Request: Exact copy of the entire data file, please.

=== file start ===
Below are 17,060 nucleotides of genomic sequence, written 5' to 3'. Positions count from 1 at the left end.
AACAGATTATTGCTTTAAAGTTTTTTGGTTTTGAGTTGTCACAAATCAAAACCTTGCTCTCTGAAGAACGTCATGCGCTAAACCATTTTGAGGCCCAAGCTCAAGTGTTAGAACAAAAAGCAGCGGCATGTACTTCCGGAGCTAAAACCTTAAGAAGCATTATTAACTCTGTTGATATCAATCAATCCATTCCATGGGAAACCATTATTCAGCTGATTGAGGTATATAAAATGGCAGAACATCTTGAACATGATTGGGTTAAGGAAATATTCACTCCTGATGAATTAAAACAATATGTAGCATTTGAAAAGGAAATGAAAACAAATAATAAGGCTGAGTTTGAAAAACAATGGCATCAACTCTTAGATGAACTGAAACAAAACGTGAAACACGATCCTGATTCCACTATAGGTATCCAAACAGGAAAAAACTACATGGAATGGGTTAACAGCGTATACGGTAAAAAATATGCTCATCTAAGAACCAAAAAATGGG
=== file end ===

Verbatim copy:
Below are 17,060 nucleotides of genomic sequence, written 5' to 3'. Positions count from 1 at the left end.
AACAGATTATTGCTTTAAAGTTTTTTGGTTTTGAGTTGTCACAAATCAAAACCTTGCTCTCTGAAGAACGTCATGCGCTAAACCATTTTGAGGCCCAAGCTCAAGTGTTAGAACAAAAAGCAGCGGCATGTACTTCCGGAGCTAAAACCTTAAGAAGCATTATTAACTCTGTTGATATCAATCAATCCATTCCATGGGAAACCATTATTCAGCTGATTGAGGTATATAAAATGGCAGAACATCTTGAACATGATTGGGTTAAGGAAATATTCACTCCTGATGAATTAAAACAATATGTAGCATTTGAAAAGGAAATGAAAACAAATAATAAGGCTGAGTTTGAAAAACAATGGCATCAACTCTTAGATGAACTGAAACAAAACGTGAAACACGATCCTGATTCCACTATAGGTATCCAAACAGGAAAAAACTACATGGAATGGGTTAACAGCGTATACGGTAAAAAATATGCTCATCTAAGAACCAAAAAATGGG